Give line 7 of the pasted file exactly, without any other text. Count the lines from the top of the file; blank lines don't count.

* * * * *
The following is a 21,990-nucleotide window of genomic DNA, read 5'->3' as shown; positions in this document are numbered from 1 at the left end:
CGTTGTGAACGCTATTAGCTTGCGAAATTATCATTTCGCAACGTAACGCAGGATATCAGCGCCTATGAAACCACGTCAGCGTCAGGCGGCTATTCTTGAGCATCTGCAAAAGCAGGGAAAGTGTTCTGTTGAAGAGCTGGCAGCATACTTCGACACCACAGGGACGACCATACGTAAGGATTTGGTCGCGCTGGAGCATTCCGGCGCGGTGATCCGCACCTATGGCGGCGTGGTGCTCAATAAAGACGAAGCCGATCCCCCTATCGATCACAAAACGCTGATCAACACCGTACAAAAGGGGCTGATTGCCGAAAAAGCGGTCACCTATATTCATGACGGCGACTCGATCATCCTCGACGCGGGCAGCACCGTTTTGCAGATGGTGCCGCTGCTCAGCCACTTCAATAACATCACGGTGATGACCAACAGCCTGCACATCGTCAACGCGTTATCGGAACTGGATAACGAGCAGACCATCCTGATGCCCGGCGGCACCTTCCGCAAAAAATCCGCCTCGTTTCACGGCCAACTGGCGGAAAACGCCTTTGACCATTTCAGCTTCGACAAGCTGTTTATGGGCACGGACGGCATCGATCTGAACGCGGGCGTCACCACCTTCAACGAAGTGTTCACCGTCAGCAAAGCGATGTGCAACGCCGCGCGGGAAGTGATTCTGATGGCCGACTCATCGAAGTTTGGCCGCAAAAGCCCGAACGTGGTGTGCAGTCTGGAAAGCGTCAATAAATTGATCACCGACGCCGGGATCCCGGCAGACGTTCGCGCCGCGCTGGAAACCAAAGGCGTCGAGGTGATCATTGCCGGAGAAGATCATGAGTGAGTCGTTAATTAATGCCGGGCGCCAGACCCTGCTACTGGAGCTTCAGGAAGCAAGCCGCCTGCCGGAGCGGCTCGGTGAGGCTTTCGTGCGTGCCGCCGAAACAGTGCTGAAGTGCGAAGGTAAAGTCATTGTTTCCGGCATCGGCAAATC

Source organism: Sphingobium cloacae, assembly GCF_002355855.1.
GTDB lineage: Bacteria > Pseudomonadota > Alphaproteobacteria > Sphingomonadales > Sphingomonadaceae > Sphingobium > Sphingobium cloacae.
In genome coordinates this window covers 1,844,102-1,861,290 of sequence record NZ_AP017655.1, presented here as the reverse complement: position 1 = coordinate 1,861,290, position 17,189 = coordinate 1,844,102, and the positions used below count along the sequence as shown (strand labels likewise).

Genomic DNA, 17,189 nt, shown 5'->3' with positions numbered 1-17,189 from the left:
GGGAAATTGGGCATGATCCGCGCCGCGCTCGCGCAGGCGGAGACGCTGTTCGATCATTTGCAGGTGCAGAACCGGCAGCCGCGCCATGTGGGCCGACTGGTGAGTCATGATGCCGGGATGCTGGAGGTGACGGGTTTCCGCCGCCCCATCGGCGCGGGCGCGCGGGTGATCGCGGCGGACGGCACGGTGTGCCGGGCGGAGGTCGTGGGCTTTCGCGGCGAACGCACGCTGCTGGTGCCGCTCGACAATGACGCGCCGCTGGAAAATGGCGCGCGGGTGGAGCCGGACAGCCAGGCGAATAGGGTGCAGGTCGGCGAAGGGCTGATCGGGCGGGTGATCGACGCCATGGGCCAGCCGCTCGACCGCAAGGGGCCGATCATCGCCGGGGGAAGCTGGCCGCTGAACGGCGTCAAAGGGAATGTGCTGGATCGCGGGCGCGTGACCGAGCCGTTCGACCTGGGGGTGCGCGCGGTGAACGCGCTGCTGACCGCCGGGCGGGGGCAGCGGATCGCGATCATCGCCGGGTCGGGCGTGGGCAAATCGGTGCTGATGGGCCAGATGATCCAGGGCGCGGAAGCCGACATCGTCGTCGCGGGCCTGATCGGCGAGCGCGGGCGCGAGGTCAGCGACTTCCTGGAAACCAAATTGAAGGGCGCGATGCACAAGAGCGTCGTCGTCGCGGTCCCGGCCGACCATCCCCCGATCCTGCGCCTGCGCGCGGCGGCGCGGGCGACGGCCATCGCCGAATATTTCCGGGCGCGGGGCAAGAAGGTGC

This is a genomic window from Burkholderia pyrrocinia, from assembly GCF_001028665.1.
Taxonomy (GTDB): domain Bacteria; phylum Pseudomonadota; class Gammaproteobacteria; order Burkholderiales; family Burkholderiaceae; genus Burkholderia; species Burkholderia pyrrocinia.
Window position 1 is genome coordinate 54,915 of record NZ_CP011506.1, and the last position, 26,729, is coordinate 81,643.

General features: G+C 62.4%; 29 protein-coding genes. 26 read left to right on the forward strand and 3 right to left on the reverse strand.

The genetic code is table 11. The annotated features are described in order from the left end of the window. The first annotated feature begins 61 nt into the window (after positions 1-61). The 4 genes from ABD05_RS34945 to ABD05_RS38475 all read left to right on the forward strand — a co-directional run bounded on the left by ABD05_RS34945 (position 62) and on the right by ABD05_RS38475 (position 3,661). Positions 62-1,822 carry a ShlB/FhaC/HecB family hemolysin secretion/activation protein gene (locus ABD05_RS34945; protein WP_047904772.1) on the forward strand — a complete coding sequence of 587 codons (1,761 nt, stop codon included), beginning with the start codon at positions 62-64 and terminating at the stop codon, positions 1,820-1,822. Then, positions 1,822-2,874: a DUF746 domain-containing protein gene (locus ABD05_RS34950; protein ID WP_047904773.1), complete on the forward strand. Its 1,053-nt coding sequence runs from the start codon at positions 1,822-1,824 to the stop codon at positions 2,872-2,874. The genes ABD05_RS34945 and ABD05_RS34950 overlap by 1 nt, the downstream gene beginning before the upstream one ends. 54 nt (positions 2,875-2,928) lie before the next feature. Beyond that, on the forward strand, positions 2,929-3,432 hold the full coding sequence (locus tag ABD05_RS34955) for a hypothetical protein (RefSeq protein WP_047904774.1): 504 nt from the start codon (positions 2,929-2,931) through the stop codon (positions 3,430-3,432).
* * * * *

GGGAAATTGGGCATGATCCGCGCCGCGCTCGCGCAGGCGGAGACGCTGTTCGATCATTTGCAGGTGCAGAACCGGCAGCCGCGCCATGTGGGCCGACTGGTGAGTCATGATGCCGGGATGCTGGAGGTGACGGGTTTCCGCCGCCCCATCGGCGCGGGCGCGCGGGTGATCGCGGCGGACGGCACGGTGTGCCGGGCGGAGGTCGTGGGCTTTCGCGGCGAACGCACGCTGCTGGTGCCGCTCGACAATGACGCGCCGCTGGAAAATGGCGCGCGGGTGGAGCCGGACAGCCAGGCGAATAGGGTGCAGGTCGGCGAAGGGCTGATCGGGCGGGTGATCGACGCCATGGGCCAGCCGCTCGACCGCAAGGGGCCGATCATCGCCGGGGGAAGCTGGCCGCTGAACGGCGTCAAAGGGAATGTGCTGGATCGCGGGCGCGTGACCGAGCCGTTCGACCTGGGGGTGCGCGCGGTGAACGCGCTGCTGACCGCCGGGCGGGGGCAGCGGATCGCGATCATCGCCGGGTCGGGCGTGGGCAAATCGGTGCTGATGGGCCAGATGATCCAGGGCGCGGAAGCCGACATCGTCGTCGCGGGCCTGATCGGCGAGCGCGGGCGCGAGGTCAGCGACTTCCTGGAAACCAAATTGAAGGGCGCGATGCACAAGAGCGTCGTCGTCGCGGTCCCGGCCGACCATCCCCCGATCCTGCGCCTGCGCGCGGCGGCGCGGGCGACGGCCATCGCCGAATATTTCCGGGCGCGGGGCAAGAAGGTGC